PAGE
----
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J Thorac Cardiovasc Surg. 2012 May;143(5):1022-9. doi: 10.1016/j.jtcvs.2011.06.001. Epub 2011 Jul 2.

A phase 2 prospective, randomized, double-blind trial comparing the effects of tranexamic acid with ecallantide on blood loss from high-risk cardiac surgery with cardiopulmonary bypass (CONSERV-2 Trial).

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Cubist Pharmaceuticals, Inc. 65 Hayden Avenue, Lexington, MA 02421, USA.



Ecallantide is a recombinant peptide in the same class as aprotinin that inhibits plasma kallikrein, a major component of the contact coagulation and inflammatory cascades. Therefore, ecallantide was expected to reduce blood loss associated with cardiac surgery requiring cardiopulmonary bypass.


This prospective multinational, randomized, double-blind trial enrolled patients undergoing cardiac surgery using cardiopulmonary bypass for procedures associated with a high risk of bleeding. Patients were randomly assigned to ecallantide (n = 109) or tranexamic acid (high dose, n = 24; low dose, n = 85). Efficacy was assessed from the volume of packed red blood cells administered within the first 12 hours after surgery.


The study was terminated early after the independent data safety and monitoring board observed a statistically significantly higher 30-day mortality in the ecallantide group (12%) than in the tranexamic acid groups (4%, P = .041). Patients receiving ecallantide received more packed red blood cells within 12 hours of surgery than tranexamic acid-treated patients: median = 900 mL (95% confidence interval, 600-1070) versus 300 mL (95% confidence interval, 0-523) (P < .001). Similar differences were seen at 24 hours and at discharge. Patients treated with the higher tranexamic acid dose received less packed red blood cells, 0 mL (95% confidence interval, 280-600), than the group treated with the lower dose, 400 mL (95% confidence interval, 0-400) (P = .008). No deaths occurred in the higher dose tranexamic acid group.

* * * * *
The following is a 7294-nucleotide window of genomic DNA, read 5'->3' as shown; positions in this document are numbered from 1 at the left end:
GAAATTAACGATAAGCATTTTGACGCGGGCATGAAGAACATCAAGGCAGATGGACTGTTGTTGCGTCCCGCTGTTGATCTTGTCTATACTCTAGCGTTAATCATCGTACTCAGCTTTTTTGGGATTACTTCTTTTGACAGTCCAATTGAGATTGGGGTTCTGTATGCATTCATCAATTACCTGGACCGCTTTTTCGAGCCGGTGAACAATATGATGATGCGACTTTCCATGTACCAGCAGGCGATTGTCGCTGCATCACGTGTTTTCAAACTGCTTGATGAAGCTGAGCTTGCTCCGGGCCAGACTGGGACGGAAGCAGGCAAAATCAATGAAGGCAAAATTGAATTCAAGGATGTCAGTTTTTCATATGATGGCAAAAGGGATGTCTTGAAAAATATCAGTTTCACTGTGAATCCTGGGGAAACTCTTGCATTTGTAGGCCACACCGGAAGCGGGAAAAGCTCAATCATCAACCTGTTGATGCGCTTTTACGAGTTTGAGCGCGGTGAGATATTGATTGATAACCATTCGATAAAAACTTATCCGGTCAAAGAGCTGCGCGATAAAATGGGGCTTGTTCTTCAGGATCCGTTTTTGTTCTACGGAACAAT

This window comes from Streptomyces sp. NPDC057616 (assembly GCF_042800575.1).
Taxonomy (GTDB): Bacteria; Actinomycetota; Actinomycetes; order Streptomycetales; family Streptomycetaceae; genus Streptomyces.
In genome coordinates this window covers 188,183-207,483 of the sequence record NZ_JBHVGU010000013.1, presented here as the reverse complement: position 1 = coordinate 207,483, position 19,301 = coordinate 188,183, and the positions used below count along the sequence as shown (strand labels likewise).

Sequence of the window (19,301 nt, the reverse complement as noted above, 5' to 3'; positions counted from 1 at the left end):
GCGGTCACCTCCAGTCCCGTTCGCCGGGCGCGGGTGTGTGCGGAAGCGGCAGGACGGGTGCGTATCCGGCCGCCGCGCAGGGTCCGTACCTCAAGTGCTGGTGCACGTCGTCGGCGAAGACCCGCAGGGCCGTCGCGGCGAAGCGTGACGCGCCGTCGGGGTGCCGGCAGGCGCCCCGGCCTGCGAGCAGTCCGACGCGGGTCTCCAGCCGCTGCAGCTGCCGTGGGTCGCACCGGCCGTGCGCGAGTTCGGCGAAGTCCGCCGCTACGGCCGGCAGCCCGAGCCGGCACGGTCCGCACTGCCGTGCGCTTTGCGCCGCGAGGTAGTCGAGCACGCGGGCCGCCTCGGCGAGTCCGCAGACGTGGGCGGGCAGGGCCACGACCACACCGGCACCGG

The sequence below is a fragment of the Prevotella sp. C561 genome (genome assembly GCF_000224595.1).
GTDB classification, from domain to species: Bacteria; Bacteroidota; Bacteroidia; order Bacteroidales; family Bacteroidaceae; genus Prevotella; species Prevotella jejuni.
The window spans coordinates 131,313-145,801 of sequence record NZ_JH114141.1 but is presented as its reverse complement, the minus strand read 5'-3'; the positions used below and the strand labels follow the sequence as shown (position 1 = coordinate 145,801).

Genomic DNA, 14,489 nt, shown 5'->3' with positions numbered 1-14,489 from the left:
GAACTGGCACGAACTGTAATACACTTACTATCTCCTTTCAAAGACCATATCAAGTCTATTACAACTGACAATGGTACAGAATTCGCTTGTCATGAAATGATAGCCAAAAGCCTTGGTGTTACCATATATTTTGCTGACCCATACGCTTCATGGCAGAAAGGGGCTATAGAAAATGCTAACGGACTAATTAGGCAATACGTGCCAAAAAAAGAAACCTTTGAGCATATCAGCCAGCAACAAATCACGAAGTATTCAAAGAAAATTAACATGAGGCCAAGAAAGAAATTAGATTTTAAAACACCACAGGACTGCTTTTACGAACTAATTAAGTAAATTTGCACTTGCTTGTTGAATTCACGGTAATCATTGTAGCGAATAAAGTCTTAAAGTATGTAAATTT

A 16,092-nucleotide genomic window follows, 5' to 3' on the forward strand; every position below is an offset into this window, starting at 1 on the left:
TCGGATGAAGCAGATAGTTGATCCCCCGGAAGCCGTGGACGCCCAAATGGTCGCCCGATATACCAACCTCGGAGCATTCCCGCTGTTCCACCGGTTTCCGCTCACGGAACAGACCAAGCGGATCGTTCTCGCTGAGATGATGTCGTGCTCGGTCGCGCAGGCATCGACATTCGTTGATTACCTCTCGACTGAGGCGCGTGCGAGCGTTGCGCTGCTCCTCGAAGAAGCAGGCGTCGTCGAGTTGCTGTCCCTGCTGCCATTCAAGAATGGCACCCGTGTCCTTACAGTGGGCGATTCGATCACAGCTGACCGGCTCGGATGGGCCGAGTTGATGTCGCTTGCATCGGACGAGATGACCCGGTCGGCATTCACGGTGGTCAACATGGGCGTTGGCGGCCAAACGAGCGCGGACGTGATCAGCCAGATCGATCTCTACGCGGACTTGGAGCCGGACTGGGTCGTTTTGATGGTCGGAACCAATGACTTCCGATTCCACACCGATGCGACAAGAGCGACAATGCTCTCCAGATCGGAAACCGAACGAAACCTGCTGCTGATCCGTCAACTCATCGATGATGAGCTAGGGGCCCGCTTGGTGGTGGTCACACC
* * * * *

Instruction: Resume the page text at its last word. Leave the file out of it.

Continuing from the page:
Ecallantide was less effective at reducing perioperative blood loss than tranexamic acid. High-dose tranexamic acid was more effective than the low dose in reducing blood loss.


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